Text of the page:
1) Gus starts off this section, saying, "Here is where we all find out if we was meant to be cowboys." when Deets predicts a storm. Newt later observes that the only person who hadn't performed well in the storm was Sean. Did you predict at this point Sean would be the first casualty? How did his death impact you? What did you think of the way Gus and Call handled it?
Leah: I knew that they wouldn't make it through the whole journey without a death, of course there would be deaths, but two days in, and in such a violent manner, this was pretty sad to take in. Sean was so young and I think, I am not sure who it was Call or Gus, that said that is was just poor luck because it could have been anyone, it didn't matter how well trained you were. I think it would be hard to have to accept a death like that on the trail because it would really bring your morality into focus. It's especially poignant since Sean didn't seem to want to be in America in the first place.
Amy: I also thought it was really tragic! I thought the singing at the grave was kind of beautiful and I cried a little bit. It sounded like such a horrible way to go and the whole thing happened so quickly.
Melissa: This one shocked me! The visual of him being swarmed by water moccasins was awful! But the writing was so effective, I re-read it so I could immerse in the tragedy. I know the brothers played a minor role in this whole drama, but I loved the nuance their characters added – true “Irish Tenors!” I feel really sorry for the remaining one. I thought Gus and Call handled the best way they could: acknowledge it, remembered him, had a proper burial, and moved on.
2) Elmira and Loraine are both traveling on their own in the company of men. What do you think about the differences in their two situations? Which situation would your rather be in?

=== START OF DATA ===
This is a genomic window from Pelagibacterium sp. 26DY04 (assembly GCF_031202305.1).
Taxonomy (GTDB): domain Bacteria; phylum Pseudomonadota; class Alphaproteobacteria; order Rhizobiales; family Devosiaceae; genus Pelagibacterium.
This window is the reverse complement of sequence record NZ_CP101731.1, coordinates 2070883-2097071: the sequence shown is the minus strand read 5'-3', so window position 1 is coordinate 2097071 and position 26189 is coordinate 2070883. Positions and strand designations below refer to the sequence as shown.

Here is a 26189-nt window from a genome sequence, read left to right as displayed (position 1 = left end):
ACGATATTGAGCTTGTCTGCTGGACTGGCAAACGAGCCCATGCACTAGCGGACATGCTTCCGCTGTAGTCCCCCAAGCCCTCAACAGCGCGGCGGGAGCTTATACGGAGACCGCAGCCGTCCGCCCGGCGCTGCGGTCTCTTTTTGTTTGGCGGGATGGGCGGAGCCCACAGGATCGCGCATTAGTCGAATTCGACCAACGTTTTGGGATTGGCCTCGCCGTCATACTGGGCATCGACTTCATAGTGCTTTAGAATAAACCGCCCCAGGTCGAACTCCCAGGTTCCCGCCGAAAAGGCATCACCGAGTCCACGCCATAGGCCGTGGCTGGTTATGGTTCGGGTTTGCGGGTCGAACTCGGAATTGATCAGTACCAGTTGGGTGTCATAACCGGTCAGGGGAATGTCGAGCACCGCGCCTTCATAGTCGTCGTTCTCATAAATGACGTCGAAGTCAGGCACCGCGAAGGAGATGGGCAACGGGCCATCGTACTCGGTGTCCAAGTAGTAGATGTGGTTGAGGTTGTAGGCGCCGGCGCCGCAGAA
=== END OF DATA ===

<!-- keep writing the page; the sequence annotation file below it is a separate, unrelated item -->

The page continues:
Leah: I love this question! Personally I would rather be on Lorrie's situation because I think the men she is travelling with probably care about her more as a person (yes she is a whore but at least they know her and like her!). They don't want anything bad to happen to her. If she gets fedup with Jake, you know Gus will take care of her and she has a bunch of money. Whereas Elmira, she's on that boat with a bunch of men she doesn't know. No thank you! Dreaming up some story, chasing after some man that left her.
Amy: Elmira's situation sounds terrible to me as well, I thought that part about how the men thought she belonged to them and in their eyes she didn't belong to herself to speak volumes. I also think Lorrie's in a much better situation!
Melissa: Well one thing Lorena has going for her – she is on land – she’s got the freedom (barely) to leave on a horse if she wants too. Elmira is stuck on a boat – nowhere to move -- so she doesn’t have a lot of options. And it has to smell (even worse than a bunch of dirty cowboys!). Honestly, both women’s situations stink (literally and figuratively). I still think I would rather be with Xavier on my way to San Francisco. So sad that women had so few choices.
3) Roscoe is a bit pathetic out looking for July on his own when he runs across Louisa Brooks who proposes marriage in no time. What did you think of this unique character of Louisa and Roscoe's reaction to her?
Leah: FUNNIEST CHAPTER EVER! Louisa was a hoot. She was in charge of her own life. She clearly was a great farmer who doesn't need a man but wants a man. This is in stark contrast to the previous women we've met so far. Whereas, Roscoe doesn't know what's hit him! As far as I can gather he's barely interacted with women before, which I think Louisa might even like about him. As far as she's concerned he can come back and be her companion. Love it!
Amy: I laughed SO MUCH during this chapter! Roscoe was so so so funny, when she proposed and laid out all the logic of it and he's like, well I don't want to. And then he starts to come around...ha!
Melissa: Seriously – laugh out loud funny! I love how McMurtry is weaving these vignettes throughout the book: This serious/dangerous cattle drive, juxtaposed with this comical, clown-like journey of Roscoe’s. A perfect example of “comic relief.” Leah, I must say, I’m almost jealous that you know what is around the corner! I secretly want to ask you, “so, what happens next??!!”